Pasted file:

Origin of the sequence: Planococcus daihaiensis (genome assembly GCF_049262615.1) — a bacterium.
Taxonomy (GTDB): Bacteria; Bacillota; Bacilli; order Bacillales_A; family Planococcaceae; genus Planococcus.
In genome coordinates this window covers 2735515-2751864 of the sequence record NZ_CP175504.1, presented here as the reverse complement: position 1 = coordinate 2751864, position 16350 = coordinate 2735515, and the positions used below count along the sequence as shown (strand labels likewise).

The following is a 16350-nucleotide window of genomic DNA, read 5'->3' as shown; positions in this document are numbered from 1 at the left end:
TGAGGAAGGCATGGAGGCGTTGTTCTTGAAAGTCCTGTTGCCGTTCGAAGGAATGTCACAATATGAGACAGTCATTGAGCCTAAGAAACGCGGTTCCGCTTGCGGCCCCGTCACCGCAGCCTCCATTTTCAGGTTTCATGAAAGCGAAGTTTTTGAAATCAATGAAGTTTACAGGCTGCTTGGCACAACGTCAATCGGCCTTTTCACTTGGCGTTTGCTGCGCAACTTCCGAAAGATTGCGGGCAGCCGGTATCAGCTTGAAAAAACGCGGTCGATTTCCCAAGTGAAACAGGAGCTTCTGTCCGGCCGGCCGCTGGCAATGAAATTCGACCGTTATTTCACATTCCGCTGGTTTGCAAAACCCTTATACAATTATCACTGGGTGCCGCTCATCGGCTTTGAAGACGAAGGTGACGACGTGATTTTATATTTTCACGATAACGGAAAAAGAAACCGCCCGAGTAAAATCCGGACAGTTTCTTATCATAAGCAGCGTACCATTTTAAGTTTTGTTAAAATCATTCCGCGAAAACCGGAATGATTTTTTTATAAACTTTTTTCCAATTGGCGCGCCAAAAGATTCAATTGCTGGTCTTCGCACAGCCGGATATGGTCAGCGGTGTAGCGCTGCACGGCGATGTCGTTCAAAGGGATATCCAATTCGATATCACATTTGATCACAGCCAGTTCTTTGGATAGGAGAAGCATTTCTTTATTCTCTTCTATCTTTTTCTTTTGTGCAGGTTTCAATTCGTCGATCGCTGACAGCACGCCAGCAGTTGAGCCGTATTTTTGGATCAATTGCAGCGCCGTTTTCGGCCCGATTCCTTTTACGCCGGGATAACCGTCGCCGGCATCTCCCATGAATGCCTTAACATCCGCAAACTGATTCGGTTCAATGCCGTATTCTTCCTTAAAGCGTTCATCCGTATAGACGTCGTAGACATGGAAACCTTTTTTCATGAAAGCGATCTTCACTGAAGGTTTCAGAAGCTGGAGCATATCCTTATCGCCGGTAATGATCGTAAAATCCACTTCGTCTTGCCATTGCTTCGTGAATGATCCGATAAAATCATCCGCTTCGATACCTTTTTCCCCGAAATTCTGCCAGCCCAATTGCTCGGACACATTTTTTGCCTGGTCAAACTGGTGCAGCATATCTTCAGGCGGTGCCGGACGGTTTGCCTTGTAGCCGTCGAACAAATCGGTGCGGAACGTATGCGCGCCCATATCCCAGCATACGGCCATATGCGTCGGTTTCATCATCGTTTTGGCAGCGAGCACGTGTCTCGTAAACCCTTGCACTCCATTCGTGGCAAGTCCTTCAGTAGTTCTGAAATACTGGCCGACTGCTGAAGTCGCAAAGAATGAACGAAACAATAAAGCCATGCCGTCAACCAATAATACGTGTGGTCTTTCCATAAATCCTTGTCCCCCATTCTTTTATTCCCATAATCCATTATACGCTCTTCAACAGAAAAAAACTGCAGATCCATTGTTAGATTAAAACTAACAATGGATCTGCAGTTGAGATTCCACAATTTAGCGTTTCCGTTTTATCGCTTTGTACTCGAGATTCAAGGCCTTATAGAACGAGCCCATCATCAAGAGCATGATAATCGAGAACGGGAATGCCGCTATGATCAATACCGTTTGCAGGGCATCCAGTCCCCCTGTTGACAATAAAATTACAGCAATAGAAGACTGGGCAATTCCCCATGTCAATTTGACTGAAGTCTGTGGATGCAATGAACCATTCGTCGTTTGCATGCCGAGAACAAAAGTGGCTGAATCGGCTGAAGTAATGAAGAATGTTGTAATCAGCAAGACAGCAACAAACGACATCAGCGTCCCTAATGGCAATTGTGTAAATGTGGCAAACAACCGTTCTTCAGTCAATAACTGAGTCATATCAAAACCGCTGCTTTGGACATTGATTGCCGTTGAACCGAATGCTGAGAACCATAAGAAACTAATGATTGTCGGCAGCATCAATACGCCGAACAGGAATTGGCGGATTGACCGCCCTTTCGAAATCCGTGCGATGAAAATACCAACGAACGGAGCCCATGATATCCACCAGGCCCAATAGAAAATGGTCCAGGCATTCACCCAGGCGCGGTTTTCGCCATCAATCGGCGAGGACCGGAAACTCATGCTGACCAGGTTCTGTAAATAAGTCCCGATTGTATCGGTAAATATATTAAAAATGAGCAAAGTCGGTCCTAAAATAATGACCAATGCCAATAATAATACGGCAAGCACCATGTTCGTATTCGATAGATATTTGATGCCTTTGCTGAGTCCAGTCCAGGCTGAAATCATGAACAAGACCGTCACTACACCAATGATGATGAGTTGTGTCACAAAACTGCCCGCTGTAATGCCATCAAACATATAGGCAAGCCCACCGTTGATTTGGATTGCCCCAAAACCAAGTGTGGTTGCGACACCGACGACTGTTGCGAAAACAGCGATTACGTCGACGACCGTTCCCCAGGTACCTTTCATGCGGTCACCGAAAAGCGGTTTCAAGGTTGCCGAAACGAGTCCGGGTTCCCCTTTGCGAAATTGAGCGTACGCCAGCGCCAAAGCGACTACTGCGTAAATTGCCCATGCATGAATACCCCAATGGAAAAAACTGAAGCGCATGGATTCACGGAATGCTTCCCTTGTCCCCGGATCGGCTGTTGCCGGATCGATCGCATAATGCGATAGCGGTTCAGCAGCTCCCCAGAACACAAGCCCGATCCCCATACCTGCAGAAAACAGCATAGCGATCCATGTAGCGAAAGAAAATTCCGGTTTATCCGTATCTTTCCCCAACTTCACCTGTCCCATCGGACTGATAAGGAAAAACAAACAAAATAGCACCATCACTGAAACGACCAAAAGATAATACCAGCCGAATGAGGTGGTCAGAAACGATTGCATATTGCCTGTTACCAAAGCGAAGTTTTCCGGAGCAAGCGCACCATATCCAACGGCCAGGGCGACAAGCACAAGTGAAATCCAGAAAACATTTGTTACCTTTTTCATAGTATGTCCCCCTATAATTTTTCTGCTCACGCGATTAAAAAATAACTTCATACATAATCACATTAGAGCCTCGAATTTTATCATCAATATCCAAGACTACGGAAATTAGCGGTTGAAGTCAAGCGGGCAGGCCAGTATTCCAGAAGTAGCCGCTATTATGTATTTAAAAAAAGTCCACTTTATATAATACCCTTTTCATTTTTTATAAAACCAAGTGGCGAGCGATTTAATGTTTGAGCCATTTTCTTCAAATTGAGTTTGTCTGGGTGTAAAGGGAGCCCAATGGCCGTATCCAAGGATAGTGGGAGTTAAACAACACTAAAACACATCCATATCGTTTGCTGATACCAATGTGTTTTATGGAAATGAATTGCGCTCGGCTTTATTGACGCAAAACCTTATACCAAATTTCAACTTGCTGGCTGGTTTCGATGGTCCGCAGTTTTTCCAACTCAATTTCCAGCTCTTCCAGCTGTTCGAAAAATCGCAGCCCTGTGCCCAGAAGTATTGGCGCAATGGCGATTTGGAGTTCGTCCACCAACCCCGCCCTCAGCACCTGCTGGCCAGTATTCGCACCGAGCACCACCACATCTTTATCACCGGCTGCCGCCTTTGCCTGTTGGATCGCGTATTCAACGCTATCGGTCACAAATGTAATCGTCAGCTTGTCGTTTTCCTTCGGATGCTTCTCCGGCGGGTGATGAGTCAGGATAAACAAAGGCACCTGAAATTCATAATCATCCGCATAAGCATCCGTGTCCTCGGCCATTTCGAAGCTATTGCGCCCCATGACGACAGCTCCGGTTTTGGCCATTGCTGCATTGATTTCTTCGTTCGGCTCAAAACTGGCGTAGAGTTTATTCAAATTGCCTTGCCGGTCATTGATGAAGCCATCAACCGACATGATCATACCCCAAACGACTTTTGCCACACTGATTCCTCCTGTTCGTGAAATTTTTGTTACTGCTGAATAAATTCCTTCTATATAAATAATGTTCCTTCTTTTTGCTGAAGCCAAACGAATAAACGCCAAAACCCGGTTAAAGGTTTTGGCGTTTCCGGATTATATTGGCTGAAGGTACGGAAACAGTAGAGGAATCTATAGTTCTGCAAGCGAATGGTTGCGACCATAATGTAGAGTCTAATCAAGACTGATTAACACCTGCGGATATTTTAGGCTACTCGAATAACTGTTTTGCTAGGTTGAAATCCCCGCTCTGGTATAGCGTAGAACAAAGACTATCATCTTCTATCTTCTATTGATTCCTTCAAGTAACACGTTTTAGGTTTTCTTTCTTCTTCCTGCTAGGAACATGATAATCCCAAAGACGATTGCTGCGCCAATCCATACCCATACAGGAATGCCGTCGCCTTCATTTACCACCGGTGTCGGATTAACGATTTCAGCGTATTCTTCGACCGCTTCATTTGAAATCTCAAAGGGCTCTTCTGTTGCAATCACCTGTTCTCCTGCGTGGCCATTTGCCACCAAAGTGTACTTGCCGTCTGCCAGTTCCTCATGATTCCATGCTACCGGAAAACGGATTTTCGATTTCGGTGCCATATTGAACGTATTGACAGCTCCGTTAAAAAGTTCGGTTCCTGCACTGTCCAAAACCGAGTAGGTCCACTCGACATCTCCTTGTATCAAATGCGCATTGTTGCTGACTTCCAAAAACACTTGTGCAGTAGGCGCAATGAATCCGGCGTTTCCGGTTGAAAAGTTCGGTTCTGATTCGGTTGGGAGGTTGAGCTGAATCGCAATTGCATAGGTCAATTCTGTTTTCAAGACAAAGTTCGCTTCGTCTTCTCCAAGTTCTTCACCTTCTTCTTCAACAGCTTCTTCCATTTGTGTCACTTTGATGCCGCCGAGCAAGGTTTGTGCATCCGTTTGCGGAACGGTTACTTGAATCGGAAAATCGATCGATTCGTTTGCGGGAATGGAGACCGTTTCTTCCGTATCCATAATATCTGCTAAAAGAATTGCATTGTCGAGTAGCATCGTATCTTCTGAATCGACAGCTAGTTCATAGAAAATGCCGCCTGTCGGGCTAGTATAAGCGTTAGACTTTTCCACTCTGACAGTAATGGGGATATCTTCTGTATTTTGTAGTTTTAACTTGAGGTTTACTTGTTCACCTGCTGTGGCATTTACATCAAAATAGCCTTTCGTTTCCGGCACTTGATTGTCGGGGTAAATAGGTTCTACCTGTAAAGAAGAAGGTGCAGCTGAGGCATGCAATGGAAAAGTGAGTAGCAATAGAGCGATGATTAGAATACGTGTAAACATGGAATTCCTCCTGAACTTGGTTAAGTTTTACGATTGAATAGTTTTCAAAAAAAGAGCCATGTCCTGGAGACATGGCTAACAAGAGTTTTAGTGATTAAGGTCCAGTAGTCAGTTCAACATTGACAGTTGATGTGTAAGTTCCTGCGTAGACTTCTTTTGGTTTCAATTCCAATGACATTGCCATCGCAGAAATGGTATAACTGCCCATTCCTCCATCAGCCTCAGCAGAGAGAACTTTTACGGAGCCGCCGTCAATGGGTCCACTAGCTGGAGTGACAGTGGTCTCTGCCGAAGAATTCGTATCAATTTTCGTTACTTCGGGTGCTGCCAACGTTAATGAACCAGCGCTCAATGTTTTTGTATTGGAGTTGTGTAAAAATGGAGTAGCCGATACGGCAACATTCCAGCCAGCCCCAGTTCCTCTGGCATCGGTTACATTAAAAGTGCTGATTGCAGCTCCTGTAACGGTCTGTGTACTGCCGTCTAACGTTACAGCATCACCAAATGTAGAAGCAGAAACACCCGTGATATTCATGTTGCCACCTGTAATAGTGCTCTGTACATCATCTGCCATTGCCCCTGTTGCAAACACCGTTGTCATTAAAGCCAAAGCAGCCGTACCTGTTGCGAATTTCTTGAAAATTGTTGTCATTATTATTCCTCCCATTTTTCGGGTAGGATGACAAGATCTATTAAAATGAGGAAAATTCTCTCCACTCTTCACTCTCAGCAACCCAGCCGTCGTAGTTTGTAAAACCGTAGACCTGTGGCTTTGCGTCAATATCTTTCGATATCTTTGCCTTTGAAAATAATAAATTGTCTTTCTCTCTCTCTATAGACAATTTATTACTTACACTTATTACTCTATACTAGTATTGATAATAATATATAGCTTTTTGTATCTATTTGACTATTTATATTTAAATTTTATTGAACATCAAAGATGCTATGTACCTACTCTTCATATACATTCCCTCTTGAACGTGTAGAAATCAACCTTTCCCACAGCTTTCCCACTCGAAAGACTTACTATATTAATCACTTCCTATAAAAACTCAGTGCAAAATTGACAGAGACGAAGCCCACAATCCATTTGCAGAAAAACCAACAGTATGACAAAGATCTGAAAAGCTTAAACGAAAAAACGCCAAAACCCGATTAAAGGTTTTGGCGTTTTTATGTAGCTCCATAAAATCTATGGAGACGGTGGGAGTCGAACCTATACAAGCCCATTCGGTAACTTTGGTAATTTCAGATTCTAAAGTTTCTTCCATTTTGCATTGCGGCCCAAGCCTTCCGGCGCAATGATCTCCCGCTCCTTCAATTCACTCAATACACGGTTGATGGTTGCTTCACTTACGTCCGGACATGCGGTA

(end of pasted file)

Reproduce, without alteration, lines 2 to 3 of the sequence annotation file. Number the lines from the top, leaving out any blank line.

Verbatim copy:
Taxonomy (GTDB): Bacteria; Bacillota; Bacilli; order Bacillales_A; family Planococcaceae; genus Planococcus.
In genome coordinates this window covers 2735515-2751864 of the sequence record NZ_CP175504.1, presented here as the reverse complement: position 1 = coordinate 2751864, position 16350 = coordinate 2735515, and the positions used below count along the sequence as shown (strand labels likewise).